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Critical Care Research and Practice
Volume 2017, Article ID 6394105, 6 pages
Research Article

Improvement in Quality Metrics Outcomes and Patient and Family Satisfaction in a Neurosciences Intensive Care Unit after Creation of a Dedicated Neurocritical Care Team

1Department of Surgery, Division of Neurosurgery, University of Missouri, 1 Hospital Drive, Columbia, MO 65211, USA
2Department of Neurology, University of Missouri, 5 Hospital Drive, CE 540, Columbia, MO 65211, USA
3University of Missouri Health System, 1 Hospital Drive, Columbia, MO 65211, USA
4Department of Pharmacy, University of Missouri, 1 Hospital Drive, Columbia, MO 65211, USA

Correspondence should be addressed to Christopher R. Newey; moc.liamg@yewenrc

Received 27 January 2017; Revised 19 May 2017; Accepted 5 September 2017; Published 8 October 2017

Academic Editor: Antonio Artigas

Copyright © 2017 Yaw Sarpong et al. This is an open access article distributed under the Creative Commons Attribution License, which permits unrestricted use, distribution, and reproduction in any medium, provided the original work is properly cited.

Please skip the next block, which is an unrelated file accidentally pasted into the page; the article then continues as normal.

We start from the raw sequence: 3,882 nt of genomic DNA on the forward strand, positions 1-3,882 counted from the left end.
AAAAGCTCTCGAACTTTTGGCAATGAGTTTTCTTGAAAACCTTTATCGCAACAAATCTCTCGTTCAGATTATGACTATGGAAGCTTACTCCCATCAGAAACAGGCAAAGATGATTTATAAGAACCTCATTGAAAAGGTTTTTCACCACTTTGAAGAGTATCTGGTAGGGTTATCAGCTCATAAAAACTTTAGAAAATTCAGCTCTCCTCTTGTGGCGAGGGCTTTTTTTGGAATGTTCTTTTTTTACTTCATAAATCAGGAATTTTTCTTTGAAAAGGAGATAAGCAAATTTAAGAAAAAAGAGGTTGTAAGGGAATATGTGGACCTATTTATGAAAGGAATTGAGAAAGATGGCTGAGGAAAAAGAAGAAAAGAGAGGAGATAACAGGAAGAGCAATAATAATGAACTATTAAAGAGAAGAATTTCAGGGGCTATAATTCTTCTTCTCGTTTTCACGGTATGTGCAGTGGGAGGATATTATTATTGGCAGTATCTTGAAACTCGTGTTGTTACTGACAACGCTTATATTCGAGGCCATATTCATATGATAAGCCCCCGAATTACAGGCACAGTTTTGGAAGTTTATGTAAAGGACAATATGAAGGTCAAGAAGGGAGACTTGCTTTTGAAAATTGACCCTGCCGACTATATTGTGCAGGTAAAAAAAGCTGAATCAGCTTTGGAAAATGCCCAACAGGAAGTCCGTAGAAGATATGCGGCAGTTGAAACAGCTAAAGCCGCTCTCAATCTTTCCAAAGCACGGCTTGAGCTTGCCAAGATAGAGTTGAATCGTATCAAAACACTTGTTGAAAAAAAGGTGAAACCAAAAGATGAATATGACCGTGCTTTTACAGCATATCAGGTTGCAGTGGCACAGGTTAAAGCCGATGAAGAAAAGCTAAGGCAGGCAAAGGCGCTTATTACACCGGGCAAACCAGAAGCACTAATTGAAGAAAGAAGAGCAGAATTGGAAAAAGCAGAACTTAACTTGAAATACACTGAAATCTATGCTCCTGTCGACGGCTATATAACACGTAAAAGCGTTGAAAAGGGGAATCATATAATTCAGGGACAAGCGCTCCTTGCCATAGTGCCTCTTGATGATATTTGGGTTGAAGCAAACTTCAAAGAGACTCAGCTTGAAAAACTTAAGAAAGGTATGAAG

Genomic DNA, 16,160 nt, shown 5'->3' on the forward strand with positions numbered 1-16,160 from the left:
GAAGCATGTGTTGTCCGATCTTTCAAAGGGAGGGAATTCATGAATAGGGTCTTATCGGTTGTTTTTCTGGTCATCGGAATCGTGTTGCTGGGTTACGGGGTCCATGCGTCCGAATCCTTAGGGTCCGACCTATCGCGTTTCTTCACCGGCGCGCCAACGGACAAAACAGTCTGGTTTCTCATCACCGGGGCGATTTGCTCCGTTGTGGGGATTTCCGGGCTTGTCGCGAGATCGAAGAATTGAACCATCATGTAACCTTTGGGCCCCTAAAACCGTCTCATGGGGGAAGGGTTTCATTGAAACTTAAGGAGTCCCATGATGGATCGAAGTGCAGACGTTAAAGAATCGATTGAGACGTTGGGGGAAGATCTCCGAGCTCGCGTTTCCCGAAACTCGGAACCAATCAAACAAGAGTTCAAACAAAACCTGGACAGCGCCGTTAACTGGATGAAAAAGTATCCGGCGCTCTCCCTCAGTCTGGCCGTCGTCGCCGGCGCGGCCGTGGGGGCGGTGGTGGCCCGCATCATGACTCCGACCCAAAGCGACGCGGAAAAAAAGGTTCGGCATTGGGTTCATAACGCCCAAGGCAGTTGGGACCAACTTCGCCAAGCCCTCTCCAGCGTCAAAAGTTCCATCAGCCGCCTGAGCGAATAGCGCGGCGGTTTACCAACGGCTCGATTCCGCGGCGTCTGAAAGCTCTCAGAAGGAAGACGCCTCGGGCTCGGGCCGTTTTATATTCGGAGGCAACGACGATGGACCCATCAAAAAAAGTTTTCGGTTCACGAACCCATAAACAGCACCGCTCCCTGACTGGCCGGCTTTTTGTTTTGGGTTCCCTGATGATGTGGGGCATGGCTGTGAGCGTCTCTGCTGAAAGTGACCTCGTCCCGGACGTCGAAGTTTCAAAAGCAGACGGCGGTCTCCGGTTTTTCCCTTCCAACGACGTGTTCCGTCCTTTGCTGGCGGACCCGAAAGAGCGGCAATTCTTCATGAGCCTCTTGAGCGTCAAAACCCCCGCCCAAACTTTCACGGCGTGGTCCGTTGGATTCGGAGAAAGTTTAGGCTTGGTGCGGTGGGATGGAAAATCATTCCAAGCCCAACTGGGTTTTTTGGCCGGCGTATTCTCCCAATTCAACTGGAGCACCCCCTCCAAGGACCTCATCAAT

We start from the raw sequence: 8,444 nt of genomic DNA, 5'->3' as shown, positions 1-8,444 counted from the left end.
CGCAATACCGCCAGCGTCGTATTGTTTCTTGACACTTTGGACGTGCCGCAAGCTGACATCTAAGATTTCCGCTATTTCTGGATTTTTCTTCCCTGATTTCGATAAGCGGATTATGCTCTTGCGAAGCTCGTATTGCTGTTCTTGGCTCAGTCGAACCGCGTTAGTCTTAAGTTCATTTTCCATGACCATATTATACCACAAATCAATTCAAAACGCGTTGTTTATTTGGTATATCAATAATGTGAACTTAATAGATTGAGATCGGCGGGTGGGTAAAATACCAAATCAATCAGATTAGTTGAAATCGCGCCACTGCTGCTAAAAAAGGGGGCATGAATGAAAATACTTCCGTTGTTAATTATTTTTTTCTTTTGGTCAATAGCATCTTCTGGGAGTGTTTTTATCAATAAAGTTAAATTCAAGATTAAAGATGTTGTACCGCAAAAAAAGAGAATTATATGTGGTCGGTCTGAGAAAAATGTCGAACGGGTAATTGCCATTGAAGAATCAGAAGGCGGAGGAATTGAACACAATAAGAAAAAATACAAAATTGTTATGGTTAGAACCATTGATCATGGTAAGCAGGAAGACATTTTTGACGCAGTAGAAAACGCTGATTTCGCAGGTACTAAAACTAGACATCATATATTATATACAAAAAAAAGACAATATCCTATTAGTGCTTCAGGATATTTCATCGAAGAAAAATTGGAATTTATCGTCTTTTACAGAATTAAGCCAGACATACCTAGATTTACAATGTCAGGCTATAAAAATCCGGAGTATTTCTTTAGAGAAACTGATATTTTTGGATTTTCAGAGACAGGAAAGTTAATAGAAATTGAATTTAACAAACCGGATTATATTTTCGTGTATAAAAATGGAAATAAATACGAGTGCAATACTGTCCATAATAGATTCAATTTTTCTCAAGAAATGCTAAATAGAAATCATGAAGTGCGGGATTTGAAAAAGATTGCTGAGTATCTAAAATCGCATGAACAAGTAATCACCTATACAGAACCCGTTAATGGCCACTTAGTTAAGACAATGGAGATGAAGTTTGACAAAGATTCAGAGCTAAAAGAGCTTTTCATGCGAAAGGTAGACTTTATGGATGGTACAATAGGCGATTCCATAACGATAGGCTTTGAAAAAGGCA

Introduction. Dedicated neurointensivists have been shown to improve outcome measurements in the neurosciences intensive care unit (NSICU). Quality outcome data in relation to patient and family satisfaction is lacking. This study evaluated the impact of newly appointed neurointensivists and creation of a neurocritical care team on quality outcome measures including patient satisfaction in a NSICU. Methods. This is a retrospective study of data over 36 months from a 14-bed NSICU evaluating quality outcome measures and anonymous patient satisfaction questionnaires before and after neurointensivists appointment. Results. After appointment of neurointensivists, patient acuity of the NSICU increased by 33.4% while LOS decreased by 3.5%. There was a decrease in neurosciences mortality (35.8%), catheter-associated urinary tract infection (50%), central line associated bloodstream infection (100%), and ventilator-associated pneumonia (50%). During the same time, patient satisfaction increased by 28.3% on physicians/nurses consistency (), by 69.5% in confidence/trust in physicians (), by 78.3% on physicians treated me with courtesy/respect (), and by 46.4% on physicians’ attentiveness (). Ultimately, patients recommending the hospital to others increased by 67.5% (). Conclusion. Dedicated neurointensivists and the subsequent development of a neurocritical care team positively impacted quality outcome metrics, particularly significantly improving patient satisfaction.